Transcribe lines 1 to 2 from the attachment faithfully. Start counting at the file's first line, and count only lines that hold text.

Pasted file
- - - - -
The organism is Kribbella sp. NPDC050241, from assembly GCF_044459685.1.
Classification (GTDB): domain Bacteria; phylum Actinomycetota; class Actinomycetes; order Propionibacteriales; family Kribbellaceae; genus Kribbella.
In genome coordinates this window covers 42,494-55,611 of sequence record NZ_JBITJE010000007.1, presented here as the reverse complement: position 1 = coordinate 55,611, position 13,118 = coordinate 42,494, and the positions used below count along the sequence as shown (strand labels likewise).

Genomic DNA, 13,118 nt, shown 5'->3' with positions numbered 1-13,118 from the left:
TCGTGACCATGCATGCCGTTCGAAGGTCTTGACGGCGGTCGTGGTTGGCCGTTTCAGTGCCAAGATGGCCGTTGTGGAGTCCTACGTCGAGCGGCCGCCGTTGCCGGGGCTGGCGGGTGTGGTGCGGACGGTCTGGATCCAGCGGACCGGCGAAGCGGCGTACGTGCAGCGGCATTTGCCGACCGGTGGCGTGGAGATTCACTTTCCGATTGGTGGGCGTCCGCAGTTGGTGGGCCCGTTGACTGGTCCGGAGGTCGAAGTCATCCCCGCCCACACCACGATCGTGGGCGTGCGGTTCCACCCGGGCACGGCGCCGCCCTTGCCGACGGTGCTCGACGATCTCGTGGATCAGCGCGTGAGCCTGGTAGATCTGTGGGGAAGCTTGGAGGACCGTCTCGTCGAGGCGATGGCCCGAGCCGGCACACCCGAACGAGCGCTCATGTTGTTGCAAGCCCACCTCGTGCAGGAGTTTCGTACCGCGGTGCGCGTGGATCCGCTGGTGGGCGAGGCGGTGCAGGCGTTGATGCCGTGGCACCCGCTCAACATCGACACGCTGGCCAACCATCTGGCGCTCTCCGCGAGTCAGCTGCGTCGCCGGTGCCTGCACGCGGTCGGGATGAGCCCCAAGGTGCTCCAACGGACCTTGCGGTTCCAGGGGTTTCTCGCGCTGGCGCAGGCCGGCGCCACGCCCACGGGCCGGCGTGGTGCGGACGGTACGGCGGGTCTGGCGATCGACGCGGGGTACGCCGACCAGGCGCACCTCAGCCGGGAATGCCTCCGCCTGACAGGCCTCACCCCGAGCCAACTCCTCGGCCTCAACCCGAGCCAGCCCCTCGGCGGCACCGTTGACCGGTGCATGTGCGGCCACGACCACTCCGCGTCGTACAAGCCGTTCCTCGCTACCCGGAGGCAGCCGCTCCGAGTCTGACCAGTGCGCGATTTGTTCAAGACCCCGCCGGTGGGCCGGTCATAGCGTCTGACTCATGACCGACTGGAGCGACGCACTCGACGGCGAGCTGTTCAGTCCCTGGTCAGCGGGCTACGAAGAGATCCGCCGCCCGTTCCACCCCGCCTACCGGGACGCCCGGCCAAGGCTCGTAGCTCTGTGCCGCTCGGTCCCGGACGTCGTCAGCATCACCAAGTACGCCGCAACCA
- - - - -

The organism is Kribbella sp. NPDC050241, from assembly GCF_044459685.1.
Classification (GTDB): domain Bacteria; phylum Actinomycetota; class Actinomycetes; order Propionibacteriales; family Kribbellaceae; genus Kribbella.